On 13 November 2020, the Commission for the Clarification of the Truth (Truth Commission) held an event entitled “El Retorno de Nuestras Voces” (The Return of Our Voices) for the truth and the recognition of the rights of victims living in exile and those who have returned.
The Truth Commission a few years ago began to coordinate and carry out a series of events called “Encounters for the Truth” (Encuentros por la verdad). This was the Seventh encounter and it was held with victims of the Colombian conflict forced to live in exile. Over, 26,000 people connected virtually to this event, which serves to demonstrate the importance of the truth for Colombian victims living in exile.
From the beginning of its mandate the Truth Commission initiated a project designed to listen to the testimonies of Colombian victims in exile in 23 countries in America and Europe, in order to “dignify their stories and integrate them in the final report.”
In addition to this the Truth Commission established support groups of, and for, Colombian victims/survivors living in exile. They are made up of exiled Colombians, NGOs including ABColombia, academics and volunteers in around 23 countries in which exiled Colombians are living. These groups took part in this event sharing their extremely painful testimonies.
A piece of the truth of Colombia’s history has gone with each of the victims who were forced into exile to protect their lives.
Listen to the voices of victims from the Colombian conflict living in the UK and Ireland: Carta a Colombia (only in Spanish)
According to the UN High Commissioner for Refugees (UNHCR), in 2016 when the Peace Accord was signed there were 340,000 Colombian refugees living abroad and over 7.2 million forcibly internally displaced, this gives a snapshot of the magnitude of the situation.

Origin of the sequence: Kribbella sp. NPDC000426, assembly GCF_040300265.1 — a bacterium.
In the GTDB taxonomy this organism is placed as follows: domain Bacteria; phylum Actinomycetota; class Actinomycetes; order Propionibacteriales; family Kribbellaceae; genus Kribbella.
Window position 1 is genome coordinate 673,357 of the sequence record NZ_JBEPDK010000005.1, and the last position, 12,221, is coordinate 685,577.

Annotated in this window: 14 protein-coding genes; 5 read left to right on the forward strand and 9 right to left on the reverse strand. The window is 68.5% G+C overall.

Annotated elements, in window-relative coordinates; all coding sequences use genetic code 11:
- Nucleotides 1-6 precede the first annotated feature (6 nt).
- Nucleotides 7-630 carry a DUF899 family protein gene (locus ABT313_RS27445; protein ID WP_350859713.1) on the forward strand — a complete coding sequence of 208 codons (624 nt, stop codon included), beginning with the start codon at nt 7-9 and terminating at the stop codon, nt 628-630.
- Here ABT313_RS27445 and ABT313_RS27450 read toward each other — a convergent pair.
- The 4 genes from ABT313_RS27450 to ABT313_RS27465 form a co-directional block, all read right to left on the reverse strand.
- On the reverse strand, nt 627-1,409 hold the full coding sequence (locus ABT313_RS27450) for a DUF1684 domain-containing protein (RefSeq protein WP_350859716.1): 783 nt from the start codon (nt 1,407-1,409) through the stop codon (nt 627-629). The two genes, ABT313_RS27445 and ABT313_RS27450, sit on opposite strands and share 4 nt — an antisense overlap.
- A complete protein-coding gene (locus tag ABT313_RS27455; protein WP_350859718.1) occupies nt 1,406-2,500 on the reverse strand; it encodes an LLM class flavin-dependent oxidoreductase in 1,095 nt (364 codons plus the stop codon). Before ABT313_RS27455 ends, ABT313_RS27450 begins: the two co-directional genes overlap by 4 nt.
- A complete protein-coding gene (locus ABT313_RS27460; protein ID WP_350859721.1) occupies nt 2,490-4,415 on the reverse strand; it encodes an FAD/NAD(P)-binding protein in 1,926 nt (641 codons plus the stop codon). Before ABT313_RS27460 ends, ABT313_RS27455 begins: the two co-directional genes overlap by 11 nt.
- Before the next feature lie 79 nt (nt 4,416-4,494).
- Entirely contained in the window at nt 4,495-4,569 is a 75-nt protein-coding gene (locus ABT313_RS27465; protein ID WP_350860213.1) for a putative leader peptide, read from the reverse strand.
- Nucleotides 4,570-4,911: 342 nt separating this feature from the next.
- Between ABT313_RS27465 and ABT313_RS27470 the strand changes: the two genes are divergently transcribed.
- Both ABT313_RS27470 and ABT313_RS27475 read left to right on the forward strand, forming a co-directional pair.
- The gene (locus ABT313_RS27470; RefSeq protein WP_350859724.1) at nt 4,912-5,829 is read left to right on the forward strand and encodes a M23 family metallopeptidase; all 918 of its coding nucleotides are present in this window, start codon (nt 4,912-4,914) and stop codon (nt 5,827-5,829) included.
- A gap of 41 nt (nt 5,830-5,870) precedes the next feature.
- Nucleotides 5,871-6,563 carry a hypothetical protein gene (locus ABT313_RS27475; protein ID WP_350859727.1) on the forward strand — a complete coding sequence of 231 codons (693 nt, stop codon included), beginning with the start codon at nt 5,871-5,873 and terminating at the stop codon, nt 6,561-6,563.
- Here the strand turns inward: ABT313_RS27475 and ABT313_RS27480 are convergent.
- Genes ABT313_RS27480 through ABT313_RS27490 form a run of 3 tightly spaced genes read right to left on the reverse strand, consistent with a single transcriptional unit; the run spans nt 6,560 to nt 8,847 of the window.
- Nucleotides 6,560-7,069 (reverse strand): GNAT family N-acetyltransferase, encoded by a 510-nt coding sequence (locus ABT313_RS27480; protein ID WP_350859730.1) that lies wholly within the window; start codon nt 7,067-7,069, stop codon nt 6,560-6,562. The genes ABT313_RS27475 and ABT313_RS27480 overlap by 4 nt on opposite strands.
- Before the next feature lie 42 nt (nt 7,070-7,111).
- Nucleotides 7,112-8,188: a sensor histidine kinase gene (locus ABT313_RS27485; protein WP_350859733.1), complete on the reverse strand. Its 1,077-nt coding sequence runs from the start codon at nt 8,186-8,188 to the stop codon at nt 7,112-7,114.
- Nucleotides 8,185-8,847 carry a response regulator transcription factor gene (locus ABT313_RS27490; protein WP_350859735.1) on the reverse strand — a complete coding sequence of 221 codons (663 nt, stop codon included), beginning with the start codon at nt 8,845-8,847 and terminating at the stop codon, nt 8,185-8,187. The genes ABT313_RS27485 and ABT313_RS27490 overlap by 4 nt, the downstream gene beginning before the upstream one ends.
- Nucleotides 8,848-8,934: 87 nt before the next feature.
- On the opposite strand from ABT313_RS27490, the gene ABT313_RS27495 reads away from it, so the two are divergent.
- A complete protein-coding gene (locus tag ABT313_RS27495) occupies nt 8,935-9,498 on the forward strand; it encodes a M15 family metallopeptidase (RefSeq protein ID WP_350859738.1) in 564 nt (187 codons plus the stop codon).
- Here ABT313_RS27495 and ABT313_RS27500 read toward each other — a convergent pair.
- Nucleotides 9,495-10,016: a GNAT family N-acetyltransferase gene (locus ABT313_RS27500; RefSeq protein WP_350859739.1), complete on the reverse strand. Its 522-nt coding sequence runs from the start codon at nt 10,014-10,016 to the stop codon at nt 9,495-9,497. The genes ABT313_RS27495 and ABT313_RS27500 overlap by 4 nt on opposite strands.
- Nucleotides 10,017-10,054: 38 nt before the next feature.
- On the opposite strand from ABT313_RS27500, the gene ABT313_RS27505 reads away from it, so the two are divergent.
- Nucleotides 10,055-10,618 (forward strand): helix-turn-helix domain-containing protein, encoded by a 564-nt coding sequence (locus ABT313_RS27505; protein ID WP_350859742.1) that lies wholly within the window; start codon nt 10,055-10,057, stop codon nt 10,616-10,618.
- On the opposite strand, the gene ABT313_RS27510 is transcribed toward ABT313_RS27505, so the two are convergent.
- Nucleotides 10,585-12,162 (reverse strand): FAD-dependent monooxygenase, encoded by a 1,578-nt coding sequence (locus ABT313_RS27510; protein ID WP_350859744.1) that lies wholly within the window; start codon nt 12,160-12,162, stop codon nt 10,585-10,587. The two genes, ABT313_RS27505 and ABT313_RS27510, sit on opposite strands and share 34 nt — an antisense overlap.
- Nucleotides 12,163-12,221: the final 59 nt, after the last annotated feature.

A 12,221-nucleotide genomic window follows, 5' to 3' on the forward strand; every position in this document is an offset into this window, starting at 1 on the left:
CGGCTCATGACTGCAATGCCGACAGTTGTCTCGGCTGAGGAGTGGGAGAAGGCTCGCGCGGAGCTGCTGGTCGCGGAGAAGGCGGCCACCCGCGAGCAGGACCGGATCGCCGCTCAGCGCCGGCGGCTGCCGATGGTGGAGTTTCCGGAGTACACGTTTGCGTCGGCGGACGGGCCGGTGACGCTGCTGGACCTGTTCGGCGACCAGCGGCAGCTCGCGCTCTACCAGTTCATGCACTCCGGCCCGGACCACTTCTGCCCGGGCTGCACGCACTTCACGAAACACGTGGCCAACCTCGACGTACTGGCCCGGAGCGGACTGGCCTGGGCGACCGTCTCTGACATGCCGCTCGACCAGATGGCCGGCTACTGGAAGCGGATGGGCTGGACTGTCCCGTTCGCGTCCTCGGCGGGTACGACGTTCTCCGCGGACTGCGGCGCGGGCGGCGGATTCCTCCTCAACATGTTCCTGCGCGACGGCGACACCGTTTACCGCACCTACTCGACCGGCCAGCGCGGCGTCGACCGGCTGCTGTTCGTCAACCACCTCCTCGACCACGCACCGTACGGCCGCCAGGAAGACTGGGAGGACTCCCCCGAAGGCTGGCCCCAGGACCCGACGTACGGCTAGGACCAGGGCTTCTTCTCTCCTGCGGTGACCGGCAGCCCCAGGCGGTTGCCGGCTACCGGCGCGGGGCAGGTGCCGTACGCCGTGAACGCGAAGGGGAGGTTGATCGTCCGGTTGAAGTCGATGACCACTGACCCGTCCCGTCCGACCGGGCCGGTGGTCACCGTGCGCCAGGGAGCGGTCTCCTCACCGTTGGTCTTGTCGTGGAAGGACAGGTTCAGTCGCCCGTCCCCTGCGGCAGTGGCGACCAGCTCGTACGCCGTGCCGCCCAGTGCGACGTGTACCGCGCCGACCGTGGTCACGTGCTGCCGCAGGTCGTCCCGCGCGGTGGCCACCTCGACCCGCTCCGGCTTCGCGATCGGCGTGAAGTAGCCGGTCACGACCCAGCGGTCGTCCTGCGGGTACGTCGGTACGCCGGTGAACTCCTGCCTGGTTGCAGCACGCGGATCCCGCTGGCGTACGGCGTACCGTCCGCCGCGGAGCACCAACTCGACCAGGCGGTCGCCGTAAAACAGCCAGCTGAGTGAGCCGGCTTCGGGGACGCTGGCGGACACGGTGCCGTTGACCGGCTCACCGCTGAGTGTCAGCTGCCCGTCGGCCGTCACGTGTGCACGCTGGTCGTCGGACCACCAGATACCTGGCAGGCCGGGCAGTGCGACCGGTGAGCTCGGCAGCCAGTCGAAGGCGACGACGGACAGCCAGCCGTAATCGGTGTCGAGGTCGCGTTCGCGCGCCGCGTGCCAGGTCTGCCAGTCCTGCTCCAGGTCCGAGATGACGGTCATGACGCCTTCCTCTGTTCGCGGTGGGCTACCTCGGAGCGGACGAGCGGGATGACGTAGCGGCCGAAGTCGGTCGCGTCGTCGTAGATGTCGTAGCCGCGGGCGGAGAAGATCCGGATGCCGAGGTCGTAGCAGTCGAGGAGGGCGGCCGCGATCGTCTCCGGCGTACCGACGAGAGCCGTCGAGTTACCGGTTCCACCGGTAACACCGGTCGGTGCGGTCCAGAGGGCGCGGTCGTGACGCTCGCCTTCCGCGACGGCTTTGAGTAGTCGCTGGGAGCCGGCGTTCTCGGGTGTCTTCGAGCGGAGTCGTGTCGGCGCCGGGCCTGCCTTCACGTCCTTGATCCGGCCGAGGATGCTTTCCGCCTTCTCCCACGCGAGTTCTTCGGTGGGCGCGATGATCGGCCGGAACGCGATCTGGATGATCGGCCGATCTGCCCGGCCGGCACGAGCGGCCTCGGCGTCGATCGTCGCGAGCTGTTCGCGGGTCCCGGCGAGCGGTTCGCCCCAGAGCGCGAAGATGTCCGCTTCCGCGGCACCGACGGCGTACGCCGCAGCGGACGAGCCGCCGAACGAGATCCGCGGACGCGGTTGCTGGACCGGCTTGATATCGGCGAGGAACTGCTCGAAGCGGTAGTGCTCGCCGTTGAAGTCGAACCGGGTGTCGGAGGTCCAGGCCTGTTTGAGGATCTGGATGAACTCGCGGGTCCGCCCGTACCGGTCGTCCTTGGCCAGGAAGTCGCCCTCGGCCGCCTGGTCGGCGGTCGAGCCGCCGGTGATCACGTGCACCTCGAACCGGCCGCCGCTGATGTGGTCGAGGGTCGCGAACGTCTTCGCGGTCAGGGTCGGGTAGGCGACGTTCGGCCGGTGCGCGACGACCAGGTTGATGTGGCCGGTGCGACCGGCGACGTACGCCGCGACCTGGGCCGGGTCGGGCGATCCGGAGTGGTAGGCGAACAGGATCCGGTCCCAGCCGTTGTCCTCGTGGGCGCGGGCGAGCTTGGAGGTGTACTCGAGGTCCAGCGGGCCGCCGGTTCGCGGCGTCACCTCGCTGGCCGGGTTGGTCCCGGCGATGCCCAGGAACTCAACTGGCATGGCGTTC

It has been four years since the signing of the Peace Accord with the FARC-EP and the Truth Commission have documented during 2019 and 2020 1,027 testimonies in over 23 countries. This has been done in cooperation with different civil society organisations, across five regions: Europe, North America, the Andean region, Central America, and South America.
The Truth Commission report is due at the end of 2021, its main objective is to give a voice to each of the victims to recognise their rights and give them an explanation of the violent events that occured.
The UK and Irish group participated in the event on the 13 November 2020 with a video entitled “Muralla de Voces” (you can view this below) and “Carta a Colombia” ( An Open Letter to Colombia”), you a can listen to this in the video above. This letter includes the petitions of the Colombian community in the UK and Ireland, to the Colombian State.
The process of revealing the truth requires commitment from all the actors in a conflict. To know the truth is a central ask of the 9,057,952 million victims of the Colombian conflict.
The stories of victims in exile, what happened to them, the difficulties they face, the processes that they had to go through to be recognised as victims in exile, the cost of living away from family, friends and their country are not known. Most of them are human rights defenders, indigenous people, afro-Colombians, community leaders from political organisations and social movements, prosecutors, judges, businessmen, demobilised people and journalists.
Although in 2016 with the signing of the Peace Accord exiled victims started returning to Colombia, with the current violence many of them along with others, have returned to once again request asylum, in search of protection for themselves and their families.
The relationship of the victims living outside the country with the current situation in Colombia continues, they maintain their interest in contributing their piece of history to complete and clarify, “truth without borders”. In addition, many maintain a network of exiles who, still demand to know the truth about their missing relatives.